Category: Aquaculture | Freshwater | Hatchery

Brood stock and breeding management of fin fish hatcheries of Rajshahi district

Stripping technique of brood fish

Stripping technique of brood fish

Hatchery is one of the main sources of fry for fish culture and about 98% fry of the country is produced by the hatcheries (Amin, 2002). It seems that the establishment of new hatcheries is playing an active role in the fish production of Bangladesh. Hatchery management is a very important part of aquaculture in Bangladesh. Brood stock and breeding management are the main parts of fin fish hatchery management which are mentioned in bellow.

Brood stock management:
A hatchery must have healthy and fresh brood fish to produce healthy fry. So, they have the provision of stocking of brood fishes in own care. The surveyed hatchery owner rears the broods in their own ponds. Some times they sell the brood from market. It is recorded that the hatchery owners are careful to rear the broods comparatively. Both organic and inorganic fertilizers are used for increasing the natural feed. Such as cow dung, poultry waste, urea and TSP etc. Wang and Zhang (1984) recommended a method of using phosphorous fertilizer in manure-loaded ponds. To get better seed production supplementary feed like oilcake, rice bran, molasses, wheat bran, wheat flour, fish meal, blood of cow and goat and vitamin are supplied at the rate of 2-3% of total body weight in every day in the morning and evening. Similar observation was reported by Gupta et al. (1976). Daily fed with supplementary feeding of 35-40% protein range is suitable for better result.

Breeding management:
Brood identification and selection are very important for breeding management. Mature male and female brood fishes are selected by their external characteristics (Chaudhury, 1959). Success of induced spawning depends on proper selection of broods. Healthy, disease free and uninjured broods are selected for the induced spawning. Normally polythene bag, plastic bag, aluminum pot etc. are used for brood transportation.

Application of injection of PG in brood fish

Application of injection of PG in brood fish

Resting or conditioning period before 1st injection is found 5.5-24 hours for native and 5.5-24 hours for exotic species. First doses of PG (ml/kg body weight) are applied only female of native carps 1.90 to 2.38 ml/kg body weight and for exotic species the first doses are applied only female 2.00 to 3.17 ml/kg body weight and also for silver carp and bighead carp first doses are applied only female 265.00 HCG (IU/kg body weight). Second doses are applied both male and female ranges from 6.32 to 7.00 PG (ml/kg body weight) for native species and for exotic species it was 6.00 to 7.58 PG (ml/kg body weight). In case of some exotic fishes, only single doses are used both male and female. Species wise doses of PG injection and duration of spawning and production of fry are presented in the following table1 and table2.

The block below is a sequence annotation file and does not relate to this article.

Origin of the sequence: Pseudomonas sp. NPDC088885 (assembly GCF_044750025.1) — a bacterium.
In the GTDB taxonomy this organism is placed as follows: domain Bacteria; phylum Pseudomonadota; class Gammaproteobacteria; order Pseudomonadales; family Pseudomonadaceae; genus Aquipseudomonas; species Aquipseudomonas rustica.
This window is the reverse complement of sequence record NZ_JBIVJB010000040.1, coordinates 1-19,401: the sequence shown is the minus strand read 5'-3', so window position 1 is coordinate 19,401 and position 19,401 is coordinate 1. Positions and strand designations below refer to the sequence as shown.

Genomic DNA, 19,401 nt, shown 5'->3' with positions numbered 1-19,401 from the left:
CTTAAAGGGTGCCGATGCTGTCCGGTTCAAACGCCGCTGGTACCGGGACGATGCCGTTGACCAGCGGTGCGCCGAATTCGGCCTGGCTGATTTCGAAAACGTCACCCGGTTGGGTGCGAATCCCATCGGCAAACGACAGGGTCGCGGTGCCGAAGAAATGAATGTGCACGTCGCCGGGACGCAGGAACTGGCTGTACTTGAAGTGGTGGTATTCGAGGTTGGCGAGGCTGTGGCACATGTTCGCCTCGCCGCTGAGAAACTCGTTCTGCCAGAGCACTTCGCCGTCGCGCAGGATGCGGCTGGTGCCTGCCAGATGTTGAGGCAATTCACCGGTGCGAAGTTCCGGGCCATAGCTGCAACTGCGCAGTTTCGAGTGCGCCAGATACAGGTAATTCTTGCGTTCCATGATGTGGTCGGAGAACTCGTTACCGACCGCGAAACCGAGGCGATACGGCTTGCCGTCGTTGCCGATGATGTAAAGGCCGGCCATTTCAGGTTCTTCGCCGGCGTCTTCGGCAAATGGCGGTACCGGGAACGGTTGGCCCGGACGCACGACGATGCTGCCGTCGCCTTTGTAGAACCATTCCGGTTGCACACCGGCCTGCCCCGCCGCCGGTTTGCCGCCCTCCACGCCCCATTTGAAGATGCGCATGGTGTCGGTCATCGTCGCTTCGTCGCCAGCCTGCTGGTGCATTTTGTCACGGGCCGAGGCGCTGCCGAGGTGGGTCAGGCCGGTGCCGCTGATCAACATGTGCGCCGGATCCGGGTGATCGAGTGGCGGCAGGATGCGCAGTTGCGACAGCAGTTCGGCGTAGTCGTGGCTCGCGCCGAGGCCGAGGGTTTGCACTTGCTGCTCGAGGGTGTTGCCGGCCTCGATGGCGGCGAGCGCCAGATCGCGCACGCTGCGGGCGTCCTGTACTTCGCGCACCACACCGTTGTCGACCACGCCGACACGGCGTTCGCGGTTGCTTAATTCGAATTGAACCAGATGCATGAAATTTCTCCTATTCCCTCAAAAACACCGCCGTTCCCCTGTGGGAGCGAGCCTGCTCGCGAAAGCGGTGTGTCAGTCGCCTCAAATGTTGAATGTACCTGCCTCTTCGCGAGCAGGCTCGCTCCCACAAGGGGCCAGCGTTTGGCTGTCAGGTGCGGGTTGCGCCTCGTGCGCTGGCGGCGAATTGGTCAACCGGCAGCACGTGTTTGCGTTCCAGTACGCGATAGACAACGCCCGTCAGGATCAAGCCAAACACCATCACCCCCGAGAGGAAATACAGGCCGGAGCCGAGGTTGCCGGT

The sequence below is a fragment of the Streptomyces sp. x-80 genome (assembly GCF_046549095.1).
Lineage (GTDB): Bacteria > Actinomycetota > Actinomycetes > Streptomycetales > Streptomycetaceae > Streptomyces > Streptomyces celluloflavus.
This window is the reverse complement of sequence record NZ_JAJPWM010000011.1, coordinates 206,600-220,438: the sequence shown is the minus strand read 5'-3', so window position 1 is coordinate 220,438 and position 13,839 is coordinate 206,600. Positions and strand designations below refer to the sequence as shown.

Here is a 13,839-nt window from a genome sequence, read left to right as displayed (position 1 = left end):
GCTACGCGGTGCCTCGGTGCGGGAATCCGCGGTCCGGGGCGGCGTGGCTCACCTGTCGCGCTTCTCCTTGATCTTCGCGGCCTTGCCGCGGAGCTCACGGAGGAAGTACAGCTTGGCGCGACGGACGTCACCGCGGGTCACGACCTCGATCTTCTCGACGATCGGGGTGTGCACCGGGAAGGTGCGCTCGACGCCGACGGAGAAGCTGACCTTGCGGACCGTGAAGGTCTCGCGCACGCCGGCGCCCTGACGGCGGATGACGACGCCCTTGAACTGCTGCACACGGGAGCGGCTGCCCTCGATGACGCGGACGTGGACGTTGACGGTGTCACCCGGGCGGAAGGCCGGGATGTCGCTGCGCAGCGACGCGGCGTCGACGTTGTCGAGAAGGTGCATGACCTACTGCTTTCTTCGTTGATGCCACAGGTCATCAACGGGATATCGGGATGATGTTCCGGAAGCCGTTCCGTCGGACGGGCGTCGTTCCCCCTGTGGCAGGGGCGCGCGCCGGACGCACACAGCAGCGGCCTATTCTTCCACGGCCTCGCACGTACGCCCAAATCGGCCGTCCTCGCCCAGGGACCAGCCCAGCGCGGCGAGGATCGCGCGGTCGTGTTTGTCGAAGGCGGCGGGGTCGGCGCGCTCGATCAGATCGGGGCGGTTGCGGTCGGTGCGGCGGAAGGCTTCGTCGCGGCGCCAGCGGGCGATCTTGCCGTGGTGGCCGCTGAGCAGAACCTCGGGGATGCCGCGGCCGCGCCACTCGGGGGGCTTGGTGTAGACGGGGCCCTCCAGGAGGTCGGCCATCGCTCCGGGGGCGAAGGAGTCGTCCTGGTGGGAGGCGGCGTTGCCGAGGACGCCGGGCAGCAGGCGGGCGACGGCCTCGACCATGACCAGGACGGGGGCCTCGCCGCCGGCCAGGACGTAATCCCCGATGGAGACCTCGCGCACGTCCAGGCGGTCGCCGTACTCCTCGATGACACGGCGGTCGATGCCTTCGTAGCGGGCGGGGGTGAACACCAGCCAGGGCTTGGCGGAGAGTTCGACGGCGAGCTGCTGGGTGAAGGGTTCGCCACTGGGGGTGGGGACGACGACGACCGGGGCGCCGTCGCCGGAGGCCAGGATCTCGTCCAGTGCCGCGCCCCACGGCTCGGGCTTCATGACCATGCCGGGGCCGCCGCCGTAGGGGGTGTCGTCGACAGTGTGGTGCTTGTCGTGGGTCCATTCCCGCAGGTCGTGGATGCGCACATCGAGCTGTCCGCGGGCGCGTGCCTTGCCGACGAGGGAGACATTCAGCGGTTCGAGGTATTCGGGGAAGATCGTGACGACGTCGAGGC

Table 1: Amount of PG dose, average duration of different dose and spawning and production of fry

Species

Amount of 1st dose (ml/kg body weight)

Amount of 2nd dose (ml/kg body weight)

Duration (h) between 1st and 2nd dose

Duration (h) between 2nd dose and spawning

Production (kg/ hatchery/yr)

Native carp          

Rui

1.94

6.81

6.33

6.00

185.42

Catla

2.04

6.60

6.33

5.98

46.74

Mrigel

1.97

6.56

6.50

5.94

135.63

Bata

2.00

6.32

6.89

5.86

135.44

Calbaush

1.90

6.60

6.35

6.00

42.69

Raikhor

2.38

7.00

6.40

5.78

30.00

Exotic species

 

 

 

 

 

Grass carp

1.86

6.50

7.88

6.00

52.95

Common carp

1.93

6.54

6.67

6.00

47.55

Thaiputi

2.20

6.48

6.77

5.80

49.50

African Magur

2.80

6.20

6.00

6.00

55.00

Thai pangus

2.00

6.00

6.00

6.00

55.00

 

Table 2: Amount of HCG and PG dose, average duration of dose and spawning and production of fry

Species

Amount of 1st dose (HCG) (ml/kg body weight)

Amount of 2nd dose (PG) (ml/kg body weight)

Duration (h) between 1st and 2nd dose

Duration (h) between 2nd dose and spawning

Production (kg/ hatchery/yr)

Native carp          

Silver carp

265.00

7.58

9.54

6.04

170.96

Bighead carp

265.00

7.58

9.50

6.00

113.23

 

References:

  • Amin, M. R. 2002. Fisheries resource development Vs uncontrolled hatchery industry. MPS, 2002. p36.
  • Chaudhuri, H. 1959. Notes on external characters distinguishing sex of breeders of the common Indian carps. Sci. Cult. 25(10): 258-259.
  • Gupta, S. D., H. A. Khan and R. M. Bhowmick, 1976. Preliminary observations on the effect of vitamins and growth hormone. On the gonadal maturity of Carps. In: Symposium on Inland Aquaculture (Abstract) February, 1976. Central Inland Fisheries Research Institute, Barrakpur. 30: 12-14.
  • Wang, B. & Zhang, X. P. 1984. Aprimary study on the ecological factors of ponds, fertilized with inorganic fertilizers. Freshwater Fisheries. 2:16-20

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PhD Fellow, Department of Fisheries, University of Rajshahi, Rajshahi-6205, Bangladesh. More

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